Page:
Outside the specialist press, the enthusiast press and the academic press, accessible games criticism is not reaching the audience it deserves because it’s not being widely commissioned or published in mainstream publications. It’s not that there’s no demand from audiences – the proliferation of intelligent and accessible work on Tumblr, on personal blogs, and elsewhere is testament to the voracity of that demand. It’s not that there are no writers capable of such accessibility, insight and excellence; there are dozens.

It is, however, about the business and budgetary crises in mainstream media. It’s about the gradual shift away from gamer-as-identity to gaming-as-mainstream-pastime, as more people play games and fewer think of game-playing as a fundamental element of their personality. It’s about the youth of video games and video game writing alike as creative media, and their dual resistance to external critique. And it’s about the shift in thinking involved in situating video games as culture and entertainment when historically mainstream media has covered them as technology. These are all issues that time will solve, one way or the other.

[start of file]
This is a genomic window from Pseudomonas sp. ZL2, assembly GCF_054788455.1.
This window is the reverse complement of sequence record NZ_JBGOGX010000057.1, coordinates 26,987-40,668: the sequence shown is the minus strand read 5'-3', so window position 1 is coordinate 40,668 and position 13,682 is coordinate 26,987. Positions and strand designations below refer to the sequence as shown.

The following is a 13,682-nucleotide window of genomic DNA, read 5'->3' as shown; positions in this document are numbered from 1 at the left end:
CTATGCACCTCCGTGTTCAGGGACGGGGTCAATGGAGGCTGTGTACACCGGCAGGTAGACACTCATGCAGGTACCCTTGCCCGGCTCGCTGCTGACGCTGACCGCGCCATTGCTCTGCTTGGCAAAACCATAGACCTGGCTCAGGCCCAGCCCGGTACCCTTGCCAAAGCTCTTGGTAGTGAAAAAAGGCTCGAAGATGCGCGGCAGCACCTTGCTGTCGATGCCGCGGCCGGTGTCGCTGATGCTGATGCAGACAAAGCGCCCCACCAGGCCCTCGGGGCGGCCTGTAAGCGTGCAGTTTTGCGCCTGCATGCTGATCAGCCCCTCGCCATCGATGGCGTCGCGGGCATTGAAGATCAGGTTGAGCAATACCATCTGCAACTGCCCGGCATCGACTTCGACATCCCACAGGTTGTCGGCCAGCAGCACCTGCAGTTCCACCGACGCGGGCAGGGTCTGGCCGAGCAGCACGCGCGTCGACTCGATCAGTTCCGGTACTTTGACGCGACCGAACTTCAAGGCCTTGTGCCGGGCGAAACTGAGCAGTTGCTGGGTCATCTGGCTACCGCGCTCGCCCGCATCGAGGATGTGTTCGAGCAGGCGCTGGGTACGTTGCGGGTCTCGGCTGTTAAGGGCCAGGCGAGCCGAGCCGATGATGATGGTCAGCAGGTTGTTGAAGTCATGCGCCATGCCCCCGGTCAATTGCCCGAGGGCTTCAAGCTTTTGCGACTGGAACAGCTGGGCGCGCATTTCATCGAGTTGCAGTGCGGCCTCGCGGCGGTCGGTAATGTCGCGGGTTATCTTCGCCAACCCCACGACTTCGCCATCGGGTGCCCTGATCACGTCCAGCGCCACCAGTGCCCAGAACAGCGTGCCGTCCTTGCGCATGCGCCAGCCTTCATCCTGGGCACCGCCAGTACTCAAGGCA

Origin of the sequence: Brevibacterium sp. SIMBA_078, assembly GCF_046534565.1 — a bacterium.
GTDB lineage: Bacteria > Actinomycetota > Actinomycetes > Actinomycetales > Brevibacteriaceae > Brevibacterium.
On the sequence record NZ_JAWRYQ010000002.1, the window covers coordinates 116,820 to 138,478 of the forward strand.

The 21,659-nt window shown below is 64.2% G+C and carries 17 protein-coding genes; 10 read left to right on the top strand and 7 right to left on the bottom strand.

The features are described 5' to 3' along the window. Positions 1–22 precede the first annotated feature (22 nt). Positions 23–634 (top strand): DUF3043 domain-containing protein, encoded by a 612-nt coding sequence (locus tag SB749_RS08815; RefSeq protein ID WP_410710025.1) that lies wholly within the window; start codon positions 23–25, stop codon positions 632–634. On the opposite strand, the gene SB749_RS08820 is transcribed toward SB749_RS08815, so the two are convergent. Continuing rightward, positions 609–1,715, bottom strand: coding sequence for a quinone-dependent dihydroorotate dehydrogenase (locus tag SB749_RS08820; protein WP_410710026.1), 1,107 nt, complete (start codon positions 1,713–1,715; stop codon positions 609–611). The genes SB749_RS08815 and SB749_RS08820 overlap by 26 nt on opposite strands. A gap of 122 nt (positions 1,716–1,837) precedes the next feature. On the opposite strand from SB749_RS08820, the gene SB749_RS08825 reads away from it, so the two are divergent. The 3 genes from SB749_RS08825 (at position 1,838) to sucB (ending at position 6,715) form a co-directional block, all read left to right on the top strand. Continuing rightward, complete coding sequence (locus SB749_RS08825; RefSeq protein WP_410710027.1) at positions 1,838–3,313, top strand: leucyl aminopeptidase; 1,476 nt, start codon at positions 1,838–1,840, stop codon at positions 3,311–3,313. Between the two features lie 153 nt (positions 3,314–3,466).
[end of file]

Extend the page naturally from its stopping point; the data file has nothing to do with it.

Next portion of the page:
This month’s Blogs of the Round Table topic over on Critical Distance asks what the future of video game blogging is, and this can serve as my response: the future of video game blogging is mainstream. At the moment – like it or not – the best, most accessible, most interesting games writers are freelancers, working for niche outlets and writing for themselves. The future for video games blogging is a mass audience. And hopefully better pay along with it.

[I can’t make the iframe link list to the other BoRT blogs work here – but you should go here and read the others too.]

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Mary Hamilton

I’m a journalist-type tech-ish geek person, working in that interesting ambiguous place where reporting the news meets all sorts of peripheral skills. In my spare time I herd zombies, design games and write stuff.

7 thoughts on “Where is the Roger Ebert’s commissioning editor of games?”

  1. Thanks for weighing in! I knew there was some sort of serendipity going on when Spector’s column came out in the exact month when BoRT is turning all reflective.

    I agree that time is a big factor; of course we (as ‘game people’) are hungry for a situation where games are acknowledged as the cultural artefacts they are, but such things take a lot of time, and I’m not sure there is anything we can do to speed up the process, other than keep making games and keep writing meaningful criticism.